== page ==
hahah thanks. Thats what I get for rushing a post. :slight_smile:


I was at the 15 minute preview as well.

I did not like most of the teaser trailer on the web, but I did like this preview (IMAX 3D), and so did mostly everyone in the audience.

The characters really do feel alive. There were moments I was trying to convince myself it was all just cgi, but somehow I couldn’t. It might look as cgi at certain times, but it doesn’t act as cgi.

An hour later, I saw a trailer for this new Disney movie with Jim Carrey, also in 3D. Robert Zemeckis fluff. The difference between this and the Avatar preview was big. VERY big.


Zemeckis’s all CG movies have never been able to portray believable (not I’m not saying realistic) characters on screen, there’s a total disconnect between their body movement and their facial expressions (body motion to lifelike, facial animation too stiff and lifeless).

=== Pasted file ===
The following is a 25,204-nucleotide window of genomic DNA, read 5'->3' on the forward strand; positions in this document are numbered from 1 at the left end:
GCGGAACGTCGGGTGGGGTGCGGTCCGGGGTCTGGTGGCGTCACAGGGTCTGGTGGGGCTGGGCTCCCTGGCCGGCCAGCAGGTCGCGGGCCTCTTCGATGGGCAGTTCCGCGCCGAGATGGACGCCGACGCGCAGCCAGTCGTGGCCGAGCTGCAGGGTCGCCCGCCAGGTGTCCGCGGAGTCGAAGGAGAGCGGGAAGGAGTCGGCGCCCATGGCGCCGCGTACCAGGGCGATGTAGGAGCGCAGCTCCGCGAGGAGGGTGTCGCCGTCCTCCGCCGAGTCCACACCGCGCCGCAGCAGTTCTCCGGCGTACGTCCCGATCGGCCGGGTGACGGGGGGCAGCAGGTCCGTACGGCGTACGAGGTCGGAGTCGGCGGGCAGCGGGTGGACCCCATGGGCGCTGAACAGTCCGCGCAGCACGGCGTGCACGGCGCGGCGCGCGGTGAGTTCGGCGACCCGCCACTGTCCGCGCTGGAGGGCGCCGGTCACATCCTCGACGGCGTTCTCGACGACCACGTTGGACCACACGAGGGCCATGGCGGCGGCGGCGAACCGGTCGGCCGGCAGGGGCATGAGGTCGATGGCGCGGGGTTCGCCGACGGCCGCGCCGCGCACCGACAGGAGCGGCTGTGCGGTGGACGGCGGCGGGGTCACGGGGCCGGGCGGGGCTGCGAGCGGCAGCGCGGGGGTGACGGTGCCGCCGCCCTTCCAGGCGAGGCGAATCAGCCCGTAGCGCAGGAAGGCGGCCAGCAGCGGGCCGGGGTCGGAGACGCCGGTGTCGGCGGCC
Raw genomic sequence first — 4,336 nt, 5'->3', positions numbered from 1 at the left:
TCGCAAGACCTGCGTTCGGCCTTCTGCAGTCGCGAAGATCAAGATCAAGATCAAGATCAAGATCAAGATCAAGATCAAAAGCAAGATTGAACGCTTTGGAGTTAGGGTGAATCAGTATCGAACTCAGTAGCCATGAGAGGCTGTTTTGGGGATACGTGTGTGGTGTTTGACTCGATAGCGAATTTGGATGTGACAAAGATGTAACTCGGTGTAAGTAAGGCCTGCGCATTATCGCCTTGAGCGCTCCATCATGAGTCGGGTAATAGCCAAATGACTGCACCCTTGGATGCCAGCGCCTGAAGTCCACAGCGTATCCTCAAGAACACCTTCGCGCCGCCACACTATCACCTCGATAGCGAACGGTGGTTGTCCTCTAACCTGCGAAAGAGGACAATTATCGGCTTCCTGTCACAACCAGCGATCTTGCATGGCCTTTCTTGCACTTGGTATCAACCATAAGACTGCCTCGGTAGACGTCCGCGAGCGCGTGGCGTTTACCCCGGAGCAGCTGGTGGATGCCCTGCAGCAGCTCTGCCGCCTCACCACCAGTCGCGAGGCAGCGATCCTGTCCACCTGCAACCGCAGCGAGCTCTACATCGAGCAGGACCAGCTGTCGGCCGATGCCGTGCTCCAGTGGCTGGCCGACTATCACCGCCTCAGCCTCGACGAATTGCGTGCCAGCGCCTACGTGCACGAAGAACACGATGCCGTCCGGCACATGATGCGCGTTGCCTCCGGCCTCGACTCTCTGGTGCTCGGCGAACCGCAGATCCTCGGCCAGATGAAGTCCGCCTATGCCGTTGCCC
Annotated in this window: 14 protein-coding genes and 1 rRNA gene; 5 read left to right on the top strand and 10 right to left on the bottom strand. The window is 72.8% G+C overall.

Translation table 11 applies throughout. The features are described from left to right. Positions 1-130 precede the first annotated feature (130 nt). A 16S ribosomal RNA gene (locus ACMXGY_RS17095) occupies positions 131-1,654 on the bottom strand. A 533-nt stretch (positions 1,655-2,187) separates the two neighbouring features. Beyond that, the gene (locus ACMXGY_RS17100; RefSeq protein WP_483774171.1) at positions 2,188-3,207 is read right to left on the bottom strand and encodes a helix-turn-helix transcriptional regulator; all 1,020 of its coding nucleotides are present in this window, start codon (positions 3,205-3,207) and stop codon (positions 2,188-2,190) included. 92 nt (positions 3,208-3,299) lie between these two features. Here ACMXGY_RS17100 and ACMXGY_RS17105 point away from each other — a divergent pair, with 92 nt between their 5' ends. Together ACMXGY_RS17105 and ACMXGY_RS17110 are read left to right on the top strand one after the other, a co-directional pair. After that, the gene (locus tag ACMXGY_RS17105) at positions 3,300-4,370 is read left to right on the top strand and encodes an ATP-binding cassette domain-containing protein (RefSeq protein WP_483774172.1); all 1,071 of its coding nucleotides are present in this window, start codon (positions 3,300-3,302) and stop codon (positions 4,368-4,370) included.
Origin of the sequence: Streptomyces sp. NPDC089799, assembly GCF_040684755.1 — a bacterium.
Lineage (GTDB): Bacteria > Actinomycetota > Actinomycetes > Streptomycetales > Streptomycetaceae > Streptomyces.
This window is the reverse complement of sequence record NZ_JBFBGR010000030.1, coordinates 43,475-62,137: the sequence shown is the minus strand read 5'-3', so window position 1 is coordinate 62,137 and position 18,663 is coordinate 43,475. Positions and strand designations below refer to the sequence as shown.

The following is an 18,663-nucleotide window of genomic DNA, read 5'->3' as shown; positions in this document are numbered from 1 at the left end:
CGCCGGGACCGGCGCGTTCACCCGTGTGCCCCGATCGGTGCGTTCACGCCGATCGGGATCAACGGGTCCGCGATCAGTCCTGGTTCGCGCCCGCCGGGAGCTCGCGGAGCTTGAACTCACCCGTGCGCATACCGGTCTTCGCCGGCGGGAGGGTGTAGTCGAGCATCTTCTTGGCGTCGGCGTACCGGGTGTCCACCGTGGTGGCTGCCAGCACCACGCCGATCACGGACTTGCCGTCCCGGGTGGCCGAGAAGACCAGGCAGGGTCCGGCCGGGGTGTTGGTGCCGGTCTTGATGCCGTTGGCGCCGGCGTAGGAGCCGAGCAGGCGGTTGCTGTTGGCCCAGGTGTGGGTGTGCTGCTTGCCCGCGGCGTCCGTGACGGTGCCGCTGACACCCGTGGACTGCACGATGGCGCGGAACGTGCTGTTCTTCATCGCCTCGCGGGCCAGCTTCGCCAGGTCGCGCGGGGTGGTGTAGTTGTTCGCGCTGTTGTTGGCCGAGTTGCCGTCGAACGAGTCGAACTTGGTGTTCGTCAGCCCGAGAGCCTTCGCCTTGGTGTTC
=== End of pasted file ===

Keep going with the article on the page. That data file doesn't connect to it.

I didn’t see any of that in the Avatar trailer, the character totally convinced me that it was a living breathing being and if the flat trailer doesn’t do the 3D screening justice then I’m really going to enjoy the full movie.


For me, it’s the size of the eyes on the Na’vi that automatically makes them jump out as artificial. It’s not a question of “realistic” versus “unrealistic” proportions - that’s already been argued to death, and as many have said, it’s a moot point for a species that doesn’t actually exist. The issue is that I have a pre-existing mental association between large eyes and cartoon characters. Looking at the Na’vi reminds me of looking at pixeloo’s work - no matter how photographic the rendering may be, the proportions still scream “cartoon.”